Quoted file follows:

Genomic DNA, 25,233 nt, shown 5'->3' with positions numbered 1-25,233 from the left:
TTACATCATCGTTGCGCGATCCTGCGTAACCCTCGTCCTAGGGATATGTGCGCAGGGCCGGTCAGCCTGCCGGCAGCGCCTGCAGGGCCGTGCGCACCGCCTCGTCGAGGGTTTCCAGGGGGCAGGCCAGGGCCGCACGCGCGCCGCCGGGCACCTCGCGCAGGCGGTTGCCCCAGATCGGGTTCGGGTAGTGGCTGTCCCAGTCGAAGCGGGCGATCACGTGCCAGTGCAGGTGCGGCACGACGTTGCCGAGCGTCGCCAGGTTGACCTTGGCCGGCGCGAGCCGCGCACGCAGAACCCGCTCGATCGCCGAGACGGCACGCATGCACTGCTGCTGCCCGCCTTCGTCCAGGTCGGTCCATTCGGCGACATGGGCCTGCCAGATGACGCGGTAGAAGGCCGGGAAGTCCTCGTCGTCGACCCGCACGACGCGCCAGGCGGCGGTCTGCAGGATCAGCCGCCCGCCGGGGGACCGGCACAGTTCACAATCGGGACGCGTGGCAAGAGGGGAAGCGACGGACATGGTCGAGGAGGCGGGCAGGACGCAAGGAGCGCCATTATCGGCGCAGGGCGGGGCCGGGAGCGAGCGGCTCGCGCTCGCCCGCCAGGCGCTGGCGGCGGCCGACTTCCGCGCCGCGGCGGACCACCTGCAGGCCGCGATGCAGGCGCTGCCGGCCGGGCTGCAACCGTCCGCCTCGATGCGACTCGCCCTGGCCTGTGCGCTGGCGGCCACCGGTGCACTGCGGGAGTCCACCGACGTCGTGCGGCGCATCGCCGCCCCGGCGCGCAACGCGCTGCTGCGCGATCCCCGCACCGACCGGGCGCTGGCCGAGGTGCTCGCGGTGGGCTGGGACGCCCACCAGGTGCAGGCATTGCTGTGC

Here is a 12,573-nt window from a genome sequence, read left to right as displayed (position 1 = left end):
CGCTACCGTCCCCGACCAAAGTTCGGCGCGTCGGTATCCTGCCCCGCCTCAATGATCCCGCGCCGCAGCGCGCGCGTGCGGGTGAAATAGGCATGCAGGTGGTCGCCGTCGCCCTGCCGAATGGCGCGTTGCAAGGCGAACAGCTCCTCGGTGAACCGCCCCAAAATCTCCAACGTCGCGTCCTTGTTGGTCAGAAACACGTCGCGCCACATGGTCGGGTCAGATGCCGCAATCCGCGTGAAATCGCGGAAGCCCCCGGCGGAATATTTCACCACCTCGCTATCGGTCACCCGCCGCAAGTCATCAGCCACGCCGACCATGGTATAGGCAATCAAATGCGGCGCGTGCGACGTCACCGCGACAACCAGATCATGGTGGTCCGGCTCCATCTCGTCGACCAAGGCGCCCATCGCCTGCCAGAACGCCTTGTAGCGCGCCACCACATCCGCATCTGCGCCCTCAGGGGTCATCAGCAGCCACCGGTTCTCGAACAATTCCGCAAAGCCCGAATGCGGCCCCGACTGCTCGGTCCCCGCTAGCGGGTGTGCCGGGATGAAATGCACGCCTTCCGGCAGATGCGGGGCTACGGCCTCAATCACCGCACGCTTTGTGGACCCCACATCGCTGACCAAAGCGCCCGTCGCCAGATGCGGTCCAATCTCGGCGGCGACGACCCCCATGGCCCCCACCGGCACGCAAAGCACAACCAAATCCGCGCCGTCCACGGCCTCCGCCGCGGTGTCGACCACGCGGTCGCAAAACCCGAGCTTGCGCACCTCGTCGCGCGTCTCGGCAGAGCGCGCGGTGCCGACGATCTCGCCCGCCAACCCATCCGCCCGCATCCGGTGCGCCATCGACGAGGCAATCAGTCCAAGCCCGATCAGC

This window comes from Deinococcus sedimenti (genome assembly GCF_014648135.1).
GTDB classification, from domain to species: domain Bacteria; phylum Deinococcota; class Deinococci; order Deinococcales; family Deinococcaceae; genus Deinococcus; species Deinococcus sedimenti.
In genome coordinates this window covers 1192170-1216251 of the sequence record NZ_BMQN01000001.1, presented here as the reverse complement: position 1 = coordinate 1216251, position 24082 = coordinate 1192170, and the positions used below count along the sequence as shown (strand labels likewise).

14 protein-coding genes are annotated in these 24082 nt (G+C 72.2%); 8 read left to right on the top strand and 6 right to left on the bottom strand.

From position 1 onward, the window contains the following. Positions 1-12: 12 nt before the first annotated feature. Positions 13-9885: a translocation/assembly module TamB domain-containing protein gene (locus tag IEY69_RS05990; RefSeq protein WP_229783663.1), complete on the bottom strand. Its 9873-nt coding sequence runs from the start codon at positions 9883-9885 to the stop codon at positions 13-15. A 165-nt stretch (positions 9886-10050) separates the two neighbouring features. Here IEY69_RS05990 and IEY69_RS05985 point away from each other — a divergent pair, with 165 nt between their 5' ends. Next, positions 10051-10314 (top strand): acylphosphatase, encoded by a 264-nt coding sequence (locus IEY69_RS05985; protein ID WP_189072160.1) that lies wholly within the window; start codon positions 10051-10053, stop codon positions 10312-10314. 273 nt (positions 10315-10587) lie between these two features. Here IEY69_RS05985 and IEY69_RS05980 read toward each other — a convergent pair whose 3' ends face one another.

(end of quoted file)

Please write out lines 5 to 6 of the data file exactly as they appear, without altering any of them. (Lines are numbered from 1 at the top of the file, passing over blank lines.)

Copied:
This window comes from Deinococcus sedimenti (genome assembly GCF_014648135.1).
GTDB classification, from domain to species: domain Bacteria; phylum Deinococcota; class Deinococci; order Deinococcales; family Deinococcaceae; genus Deinococcus; species Deinococcus sedimenti.